by Whitney Collins
They ended their marriage to save their marriage.
“If we stay in this any longer,” she said, “it’s going to fail.”
He saw it differently, which was no surprise.
“The only way to stop failing,” he said, “is to get out.”
They decided to break up over dinner at a restaurant they’d frequented when they were dating. They’d forgotten about the restaurant until they reached the impasse, then it just fondly reappeared as an option, like a recipe fallen from a soft cookbook.
“How about Gerald’s?” she said. “For steaks?”
“Gerald’s,” he repeated thoughtfully, with a glint in his eyes that signified either sadness or glee, “for seafood.”
So, Gerald’s it was. In the parking lot, they held hands as they walked from the car to the restaurant door, which he held open for her and to which she smiled, because there were no hard feelings, only differences. It was cold outside and her hand was soft and icy and his was damp and warm and the November sky was the color of gravestones. The restaurant put off the smell of woodsmoke, which made her think of Christmas and reminded him of hunting ducks. Once inside, they sat in a far corner of the restaurant in a black leather booth as shiny as motor oil.
“We could split something,” she suggested, eyeing the menu, though as soon as the words were out of her mouth, she knew it was a silly thing to say. He wouldn’t want half of a petite filet and there was no easy way to share a bowl of bouillabaisse.
“Or we could just split,” he said with a little laugh. The play on words was both tender and pitiful, like a child’s cough. They both fell silent in a way that was best overcome with a toast. “To Gerald’s,” he said, raising his martini.
“Then and now,” she said with champagne.
All who knew them were bewildered by their decision.
“It was going to fail anyway,” she explained.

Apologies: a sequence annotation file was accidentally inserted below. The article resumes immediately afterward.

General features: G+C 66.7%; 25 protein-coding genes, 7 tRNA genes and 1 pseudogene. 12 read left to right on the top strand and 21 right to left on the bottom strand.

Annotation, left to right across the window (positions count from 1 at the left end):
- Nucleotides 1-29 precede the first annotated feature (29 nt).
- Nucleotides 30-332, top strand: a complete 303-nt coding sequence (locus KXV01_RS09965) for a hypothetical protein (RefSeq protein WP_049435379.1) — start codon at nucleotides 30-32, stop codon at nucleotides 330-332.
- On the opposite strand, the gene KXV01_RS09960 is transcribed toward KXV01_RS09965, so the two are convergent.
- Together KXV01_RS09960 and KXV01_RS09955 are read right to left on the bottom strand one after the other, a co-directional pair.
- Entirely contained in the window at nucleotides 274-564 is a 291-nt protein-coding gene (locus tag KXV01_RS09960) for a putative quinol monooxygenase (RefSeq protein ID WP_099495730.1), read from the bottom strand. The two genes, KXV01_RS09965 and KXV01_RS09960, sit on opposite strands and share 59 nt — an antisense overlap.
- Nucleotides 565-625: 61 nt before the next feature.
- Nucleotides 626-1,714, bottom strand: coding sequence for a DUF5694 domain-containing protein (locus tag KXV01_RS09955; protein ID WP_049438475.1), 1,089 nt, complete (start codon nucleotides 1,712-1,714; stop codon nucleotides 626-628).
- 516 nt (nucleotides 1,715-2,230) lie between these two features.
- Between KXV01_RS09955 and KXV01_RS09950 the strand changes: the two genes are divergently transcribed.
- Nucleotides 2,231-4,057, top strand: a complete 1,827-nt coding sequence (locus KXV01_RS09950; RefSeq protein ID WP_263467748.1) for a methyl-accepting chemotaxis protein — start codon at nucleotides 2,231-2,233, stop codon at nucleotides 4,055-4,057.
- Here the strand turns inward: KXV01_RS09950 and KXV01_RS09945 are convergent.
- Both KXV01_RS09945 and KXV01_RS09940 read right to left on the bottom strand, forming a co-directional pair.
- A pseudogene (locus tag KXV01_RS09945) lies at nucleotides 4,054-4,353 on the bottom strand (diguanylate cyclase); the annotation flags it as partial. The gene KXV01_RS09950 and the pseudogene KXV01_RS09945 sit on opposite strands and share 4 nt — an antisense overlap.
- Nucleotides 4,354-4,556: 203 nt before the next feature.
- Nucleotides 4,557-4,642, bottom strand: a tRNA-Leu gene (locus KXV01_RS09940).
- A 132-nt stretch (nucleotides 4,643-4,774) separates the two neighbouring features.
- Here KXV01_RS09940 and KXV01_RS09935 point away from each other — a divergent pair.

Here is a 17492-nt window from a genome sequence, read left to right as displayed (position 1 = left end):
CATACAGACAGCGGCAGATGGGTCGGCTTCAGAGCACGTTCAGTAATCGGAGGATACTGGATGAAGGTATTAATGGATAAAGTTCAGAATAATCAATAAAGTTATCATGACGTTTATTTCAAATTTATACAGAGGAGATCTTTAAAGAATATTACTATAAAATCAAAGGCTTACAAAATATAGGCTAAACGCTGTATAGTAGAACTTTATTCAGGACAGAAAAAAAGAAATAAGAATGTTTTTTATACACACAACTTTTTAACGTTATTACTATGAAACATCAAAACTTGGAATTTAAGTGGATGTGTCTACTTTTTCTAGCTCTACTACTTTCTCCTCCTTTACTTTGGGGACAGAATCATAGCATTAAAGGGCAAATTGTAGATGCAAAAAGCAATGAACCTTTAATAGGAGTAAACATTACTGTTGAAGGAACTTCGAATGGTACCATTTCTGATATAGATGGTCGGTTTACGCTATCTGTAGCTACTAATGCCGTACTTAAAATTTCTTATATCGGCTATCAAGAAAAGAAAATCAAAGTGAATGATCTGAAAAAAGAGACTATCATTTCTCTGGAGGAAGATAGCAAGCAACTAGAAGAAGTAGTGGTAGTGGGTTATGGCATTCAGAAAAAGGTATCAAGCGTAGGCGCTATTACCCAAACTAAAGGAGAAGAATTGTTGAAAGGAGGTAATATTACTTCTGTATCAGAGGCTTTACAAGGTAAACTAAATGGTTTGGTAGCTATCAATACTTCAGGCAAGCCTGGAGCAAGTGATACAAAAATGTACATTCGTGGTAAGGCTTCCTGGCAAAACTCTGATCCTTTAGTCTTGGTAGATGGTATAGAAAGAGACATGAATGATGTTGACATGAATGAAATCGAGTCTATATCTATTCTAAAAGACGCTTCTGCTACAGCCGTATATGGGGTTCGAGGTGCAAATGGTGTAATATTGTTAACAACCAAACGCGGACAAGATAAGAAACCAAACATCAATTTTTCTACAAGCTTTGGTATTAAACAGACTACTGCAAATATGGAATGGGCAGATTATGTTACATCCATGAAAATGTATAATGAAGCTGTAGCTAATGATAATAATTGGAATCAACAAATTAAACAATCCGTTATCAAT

“Then wait till it fails,” her friends said.
“It didn’t seem broken,” his friends said.
“Get the plane on the ground while you still have an engine,” he replied.
They went to a therapist so they could say they’d tried everything. The therapist held up a series of inkblot cards.
“An Easter lily,” she said.
“An appendicitis,” he said.
“Joan of Arc,” she said.
“A rack of lamb,” he said.
“Two moths kissing,” she said.
“An airbag, deployed,” he said.
The therapist confirmed what they already knew. That they were opposites. They went home to divide their things, but instead of dividing them, they sat on the back porch in their coats and didn’t speak. He claimed the view of the thin crescent moon as his, while she went on thinking the thoughts she had never shared. After some time, a speck of something fell into her right eye, and she blinked and blinked, then stood and said, “Something has fallen into my right eye.”
He looked at her for a moment as if he still loved her and said, “Let me help you with that.”
Inside, she tilted her head back and held her eye open with her thumb and forefinger, while he stared deep into an eye he had once stared deeply into. “I don’t see anything,” he said.
“But I can feel something,” she said.
She rinsed her face and her eyes at the kitchen sink, and when she was done, she looked like a child who had finished crying about something adults didn’t think was worth crying over. She went into their bedroom and got under the covers on her side of the bed, and he followed her and got on top of the covers on his side of the bed. They lay on their backs and stared at the ceiling and held hands right down the center. Before long, they slept.
That night, they both dreamed the same dream. That her right eye watered and watered until it made a swift, black river that carried both of them away. For a while, the current kept them in sight of one another, but eventually, they lost track of each other and all either of them could see was the river pouring out in front of them like ink and something bright and pink bobbing, in the distance, on the horizon. Neither could say for sure if it was the head of the other or the sun coming up or the sun going down, but one thing was certain: they were finally getting somewhere.
Whitney Collins is the author of Big Bad (Sarabande Books), winner of the 2019 Mary McCarthy Prize in Short Fiction. Whitney placed first in Grist’s ProForma contest and won a 2020 Pushcart Prize and the 2020 American Short(er) Fiction Prize. Her fiction has appeared or is forthcoming in AGNI, American Short Fiction, Gulf Coast, Slice, The Greensboro Review, The Pinch, Ninth Letter, and Catapult’s Tiny Nightmares anthology, among others.